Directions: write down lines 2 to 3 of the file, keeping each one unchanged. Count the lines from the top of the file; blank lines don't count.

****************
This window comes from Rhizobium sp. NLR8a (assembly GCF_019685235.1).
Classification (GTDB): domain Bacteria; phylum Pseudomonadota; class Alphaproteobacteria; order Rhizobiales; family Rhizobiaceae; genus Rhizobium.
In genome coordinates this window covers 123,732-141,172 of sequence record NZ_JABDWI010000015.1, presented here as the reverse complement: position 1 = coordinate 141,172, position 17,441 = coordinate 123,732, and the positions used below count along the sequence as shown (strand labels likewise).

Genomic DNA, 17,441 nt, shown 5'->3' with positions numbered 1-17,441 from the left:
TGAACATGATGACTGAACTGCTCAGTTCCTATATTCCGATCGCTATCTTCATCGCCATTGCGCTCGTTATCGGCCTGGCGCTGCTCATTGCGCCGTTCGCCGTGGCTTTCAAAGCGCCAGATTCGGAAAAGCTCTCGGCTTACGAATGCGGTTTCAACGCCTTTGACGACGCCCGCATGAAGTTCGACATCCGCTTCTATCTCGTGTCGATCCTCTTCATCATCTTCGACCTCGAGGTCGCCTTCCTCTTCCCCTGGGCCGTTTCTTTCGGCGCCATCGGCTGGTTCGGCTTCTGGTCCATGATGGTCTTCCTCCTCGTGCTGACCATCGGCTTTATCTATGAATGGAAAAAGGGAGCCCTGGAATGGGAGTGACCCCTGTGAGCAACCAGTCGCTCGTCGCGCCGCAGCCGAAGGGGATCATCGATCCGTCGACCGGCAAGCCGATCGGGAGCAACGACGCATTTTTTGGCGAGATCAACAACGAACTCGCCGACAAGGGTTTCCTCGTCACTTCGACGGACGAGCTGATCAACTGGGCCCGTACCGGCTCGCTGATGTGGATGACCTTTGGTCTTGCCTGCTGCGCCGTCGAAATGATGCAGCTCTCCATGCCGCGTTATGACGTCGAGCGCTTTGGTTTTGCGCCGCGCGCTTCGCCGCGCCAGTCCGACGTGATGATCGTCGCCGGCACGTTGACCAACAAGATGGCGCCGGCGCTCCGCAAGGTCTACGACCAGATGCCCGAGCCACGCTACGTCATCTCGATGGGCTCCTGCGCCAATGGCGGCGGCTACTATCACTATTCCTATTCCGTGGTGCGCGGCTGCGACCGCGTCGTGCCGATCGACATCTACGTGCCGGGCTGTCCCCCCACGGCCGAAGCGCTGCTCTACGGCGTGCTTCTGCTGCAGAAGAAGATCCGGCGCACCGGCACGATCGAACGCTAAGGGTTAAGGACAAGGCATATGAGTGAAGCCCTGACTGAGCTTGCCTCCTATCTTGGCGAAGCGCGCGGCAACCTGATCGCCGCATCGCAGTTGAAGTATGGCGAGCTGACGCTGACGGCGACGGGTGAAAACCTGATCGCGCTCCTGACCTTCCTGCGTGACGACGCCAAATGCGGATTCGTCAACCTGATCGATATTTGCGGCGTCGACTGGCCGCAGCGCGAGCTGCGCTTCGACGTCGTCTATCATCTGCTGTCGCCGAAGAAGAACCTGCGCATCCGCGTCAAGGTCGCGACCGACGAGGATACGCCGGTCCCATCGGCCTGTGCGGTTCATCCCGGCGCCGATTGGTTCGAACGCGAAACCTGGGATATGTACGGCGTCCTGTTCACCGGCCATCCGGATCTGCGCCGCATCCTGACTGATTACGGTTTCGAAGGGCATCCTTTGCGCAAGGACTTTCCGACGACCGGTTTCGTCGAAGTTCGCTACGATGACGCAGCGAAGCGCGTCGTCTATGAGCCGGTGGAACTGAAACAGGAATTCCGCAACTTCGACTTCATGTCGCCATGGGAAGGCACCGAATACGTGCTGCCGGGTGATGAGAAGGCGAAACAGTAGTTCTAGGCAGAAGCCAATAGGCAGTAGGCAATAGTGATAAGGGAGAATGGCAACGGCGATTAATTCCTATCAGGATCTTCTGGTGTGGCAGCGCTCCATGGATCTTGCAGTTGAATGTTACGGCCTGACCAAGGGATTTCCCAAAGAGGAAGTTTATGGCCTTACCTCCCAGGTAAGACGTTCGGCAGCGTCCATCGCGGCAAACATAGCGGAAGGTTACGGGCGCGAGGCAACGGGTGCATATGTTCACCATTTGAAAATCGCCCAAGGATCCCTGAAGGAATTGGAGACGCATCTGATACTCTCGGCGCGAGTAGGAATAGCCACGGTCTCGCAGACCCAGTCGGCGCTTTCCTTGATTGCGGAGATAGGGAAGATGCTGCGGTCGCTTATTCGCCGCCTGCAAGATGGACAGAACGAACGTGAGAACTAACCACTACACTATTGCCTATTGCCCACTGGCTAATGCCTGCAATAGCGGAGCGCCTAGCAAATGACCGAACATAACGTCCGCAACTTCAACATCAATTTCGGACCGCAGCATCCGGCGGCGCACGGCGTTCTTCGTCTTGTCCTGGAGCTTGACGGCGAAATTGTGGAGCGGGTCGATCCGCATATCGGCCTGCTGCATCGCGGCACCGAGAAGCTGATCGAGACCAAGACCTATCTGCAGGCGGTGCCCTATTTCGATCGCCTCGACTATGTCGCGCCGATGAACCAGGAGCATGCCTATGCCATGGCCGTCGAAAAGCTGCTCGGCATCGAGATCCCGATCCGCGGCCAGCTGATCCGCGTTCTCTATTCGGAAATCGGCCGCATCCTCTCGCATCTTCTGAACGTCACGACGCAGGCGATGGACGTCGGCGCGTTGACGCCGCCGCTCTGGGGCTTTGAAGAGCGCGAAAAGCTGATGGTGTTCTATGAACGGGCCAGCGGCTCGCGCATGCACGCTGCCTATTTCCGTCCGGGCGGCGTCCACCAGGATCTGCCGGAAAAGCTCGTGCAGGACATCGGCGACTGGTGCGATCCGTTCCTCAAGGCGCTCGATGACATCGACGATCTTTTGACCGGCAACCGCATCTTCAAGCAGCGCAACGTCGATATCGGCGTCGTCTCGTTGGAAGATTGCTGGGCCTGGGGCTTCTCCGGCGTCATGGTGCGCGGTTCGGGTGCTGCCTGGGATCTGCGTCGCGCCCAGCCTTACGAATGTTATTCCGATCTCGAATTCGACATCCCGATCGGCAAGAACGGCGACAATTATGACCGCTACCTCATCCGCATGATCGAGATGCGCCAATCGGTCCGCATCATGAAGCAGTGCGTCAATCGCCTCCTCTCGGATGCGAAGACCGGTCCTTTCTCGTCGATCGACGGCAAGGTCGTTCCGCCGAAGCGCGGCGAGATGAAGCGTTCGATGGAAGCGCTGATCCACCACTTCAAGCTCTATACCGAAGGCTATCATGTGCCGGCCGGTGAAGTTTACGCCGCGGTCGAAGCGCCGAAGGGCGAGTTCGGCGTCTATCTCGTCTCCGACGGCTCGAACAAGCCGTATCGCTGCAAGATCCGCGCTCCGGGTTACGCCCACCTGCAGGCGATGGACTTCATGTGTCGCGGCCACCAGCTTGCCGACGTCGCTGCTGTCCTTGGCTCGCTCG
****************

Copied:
Classification (GTDB): domain Bacteria; phylum Pseudomonadota; class Alphaproteobacteria; order Rhizobiales; family Rhizobiaceae; genus Rhizobium.
In genome coordinates this window covers 123,732-141,172 of sequence record NZ_JABDWI010000015.1, presented here as the reverse complement: position 1 = coordinate 141,172, position 17,441 = coordinate 123,732, and the positions used below count along the sequence as shown (strand labels likewise).